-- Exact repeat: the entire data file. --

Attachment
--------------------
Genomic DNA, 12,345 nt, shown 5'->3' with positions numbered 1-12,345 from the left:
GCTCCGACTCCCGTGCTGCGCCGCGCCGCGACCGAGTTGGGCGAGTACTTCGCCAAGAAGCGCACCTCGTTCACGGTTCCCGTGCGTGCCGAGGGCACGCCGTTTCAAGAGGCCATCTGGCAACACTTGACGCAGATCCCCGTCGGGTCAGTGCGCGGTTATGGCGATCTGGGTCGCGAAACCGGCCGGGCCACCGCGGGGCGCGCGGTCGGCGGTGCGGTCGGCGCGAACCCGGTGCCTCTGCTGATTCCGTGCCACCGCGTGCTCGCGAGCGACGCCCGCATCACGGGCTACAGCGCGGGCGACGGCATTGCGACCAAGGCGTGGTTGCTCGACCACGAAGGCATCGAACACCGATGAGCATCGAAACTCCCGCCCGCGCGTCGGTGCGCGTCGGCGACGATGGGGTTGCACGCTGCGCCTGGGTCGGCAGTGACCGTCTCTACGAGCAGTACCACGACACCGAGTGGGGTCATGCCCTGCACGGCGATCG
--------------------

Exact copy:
Genomic DNA, 12,345 nt, shown 5'->3' with positions numbered 1-12,345 from the left:
GCTCCGACTCCCGTGCTGCGCCGCGCCGCGACCGAGTTGGGCGAGTACTTCGCCAAGAAGCGCACCTCGTTCACGGTTCCCGTGCGTGCCGAGGGCACGCCGTTTCAAGAGGCCATCTGGCAACACTTGACGCAGATCCCCGTCGGGTCAGTGCGCGGTTATGGCGATCTGGGTCGCGAAACCGGCCGGGCCACCGCGGGGCGCGCGGTCGGCGGTGCGGTCGGCGCGAACCCGGTGCCTCTGCTGATTCCGTGCCACCGCGTGCTCGCGAGCGACGCCCGCATCACGGGCTACAGCGCGGGCGACGGCATTGCGACCAAGGCGTGGTTGCTCGACCACGAAGGCATCGAACACCGATGAGCATCGAAACTCCCGCCCGCGCGTCGGTGCGCGTCGGCGACGATGGGGTTGCACGCTGCGCCTGGGTCGGCAGTGACCGTCTCTACGAGCAGTACCACGACACCGAGTGGGGTCATGCCCTGCACGGCGATCG